Over radio and television, Liong Sik said that the Cabinet yesterday had instructed the Education Ministry to offer places in public universities to all Sijil Pelajaran Malaysia (SPM) high achievers, raising false hopes among the SPM top scorers and their parents.
This is because a close reading of Liong Sik’s statement in the printed media gives a completely different version, that there is no promise whatsoever that all the SPM top scorers would be offered places in public universities.
Hidden away in the New Straits Times report, for instance, is his statement that “the Cabinet’s decision today did not mean that all the students would be admitted into universities later”.
This is most unsatisfactory and makes a complete mockery of the Eighth Malaysia Plan and the National Vision Policy to transform Malaysians into a highly-skilled, knowledgeable and productive workforce to make a success of Malaysia’s k-economy and information society.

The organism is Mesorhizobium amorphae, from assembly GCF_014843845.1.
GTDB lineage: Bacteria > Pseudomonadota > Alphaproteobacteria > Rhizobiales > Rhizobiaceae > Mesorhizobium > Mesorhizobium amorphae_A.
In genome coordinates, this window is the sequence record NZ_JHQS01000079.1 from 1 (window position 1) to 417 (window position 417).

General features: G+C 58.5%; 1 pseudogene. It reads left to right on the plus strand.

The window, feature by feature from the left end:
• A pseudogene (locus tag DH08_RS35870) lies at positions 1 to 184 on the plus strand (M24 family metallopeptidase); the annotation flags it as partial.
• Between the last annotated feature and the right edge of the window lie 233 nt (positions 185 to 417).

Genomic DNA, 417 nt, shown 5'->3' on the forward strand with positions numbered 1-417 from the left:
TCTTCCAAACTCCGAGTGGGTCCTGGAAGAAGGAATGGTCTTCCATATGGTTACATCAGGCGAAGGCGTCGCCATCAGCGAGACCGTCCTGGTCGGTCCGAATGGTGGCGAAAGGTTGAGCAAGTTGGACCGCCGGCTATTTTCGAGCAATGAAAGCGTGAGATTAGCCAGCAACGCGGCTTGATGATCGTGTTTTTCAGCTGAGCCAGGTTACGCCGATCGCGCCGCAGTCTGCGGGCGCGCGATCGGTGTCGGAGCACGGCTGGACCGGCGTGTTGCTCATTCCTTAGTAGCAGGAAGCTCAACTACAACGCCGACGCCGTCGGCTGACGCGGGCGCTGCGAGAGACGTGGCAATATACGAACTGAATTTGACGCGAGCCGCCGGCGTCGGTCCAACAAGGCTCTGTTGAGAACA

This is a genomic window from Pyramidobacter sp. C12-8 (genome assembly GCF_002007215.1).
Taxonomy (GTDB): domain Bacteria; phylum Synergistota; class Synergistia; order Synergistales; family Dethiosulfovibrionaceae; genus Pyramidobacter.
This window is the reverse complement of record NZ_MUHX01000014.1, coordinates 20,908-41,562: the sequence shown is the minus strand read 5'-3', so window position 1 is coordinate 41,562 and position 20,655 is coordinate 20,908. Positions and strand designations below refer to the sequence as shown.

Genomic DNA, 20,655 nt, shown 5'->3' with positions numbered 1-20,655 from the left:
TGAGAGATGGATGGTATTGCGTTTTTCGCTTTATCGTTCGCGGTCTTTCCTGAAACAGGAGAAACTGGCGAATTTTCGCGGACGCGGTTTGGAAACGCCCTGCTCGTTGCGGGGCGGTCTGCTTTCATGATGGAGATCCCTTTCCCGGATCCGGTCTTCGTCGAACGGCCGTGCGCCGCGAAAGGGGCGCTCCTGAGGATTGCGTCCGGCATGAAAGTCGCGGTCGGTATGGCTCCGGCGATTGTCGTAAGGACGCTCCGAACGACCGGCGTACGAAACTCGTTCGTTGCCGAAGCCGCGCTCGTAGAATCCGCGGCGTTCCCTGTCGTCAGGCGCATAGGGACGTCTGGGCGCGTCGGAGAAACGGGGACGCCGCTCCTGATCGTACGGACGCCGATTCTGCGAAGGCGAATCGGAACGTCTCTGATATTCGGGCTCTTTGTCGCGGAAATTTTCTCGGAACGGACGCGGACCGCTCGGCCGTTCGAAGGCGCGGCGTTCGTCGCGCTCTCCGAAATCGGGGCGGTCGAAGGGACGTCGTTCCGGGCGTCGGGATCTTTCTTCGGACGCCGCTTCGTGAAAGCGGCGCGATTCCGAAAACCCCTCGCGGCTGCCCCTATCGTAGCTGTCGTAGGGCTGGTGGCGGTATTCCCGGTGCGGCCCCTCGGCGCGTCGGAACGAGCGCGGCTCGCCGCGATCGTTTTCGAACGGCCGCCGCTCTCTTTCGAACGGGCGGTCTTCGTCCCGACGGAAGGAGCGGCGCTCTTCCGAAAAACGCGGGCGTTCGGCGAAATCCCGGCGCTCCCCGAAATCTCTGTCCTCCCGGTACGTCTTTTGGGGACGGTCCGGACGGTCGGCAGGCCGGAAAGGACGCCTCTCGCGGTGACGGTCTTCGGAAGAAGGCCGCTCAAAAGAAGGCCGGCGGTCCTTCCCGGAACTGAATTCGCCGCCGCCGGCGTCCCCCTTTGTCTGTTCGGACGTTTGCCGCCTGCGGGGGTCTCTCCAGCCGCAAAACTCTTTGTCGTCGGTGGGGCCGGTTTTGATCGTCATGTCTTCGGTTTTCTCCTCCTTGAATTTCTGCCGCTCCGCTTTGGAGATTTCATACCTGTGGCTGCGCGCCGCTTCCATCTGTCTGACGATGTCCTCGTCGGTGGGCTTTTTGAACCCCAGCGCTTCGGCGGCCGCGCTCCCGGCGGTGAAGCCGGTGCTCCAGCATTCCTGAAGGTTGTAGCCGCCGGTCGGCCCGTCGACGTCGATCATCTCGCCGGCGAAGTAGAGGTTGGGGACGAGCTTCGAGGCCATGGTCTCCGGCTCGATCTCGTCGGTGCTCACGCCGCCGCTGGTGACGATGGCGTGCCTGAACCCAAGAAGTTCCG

I am not convinced with the explanation given by the Education Minister,
Tan Sri Musa Mohamad that there are no 7,168 unfilled university places.
Putting that aside, for the national good of the country, the Cabinet should
adopt a new policy of university admission and in the case of the 500-plus
SPM top scorers, adopt the following principles:
The Cabinet’s preparedness to adopt a fair university admission policy is an acid test as to whether Malaysia is ready for the challenges of globalisation, liberalisation and information and communications technology (ICT) in the 21st century or whether we should scale down our Multi-media Super Corridor and IT ambitions and targets.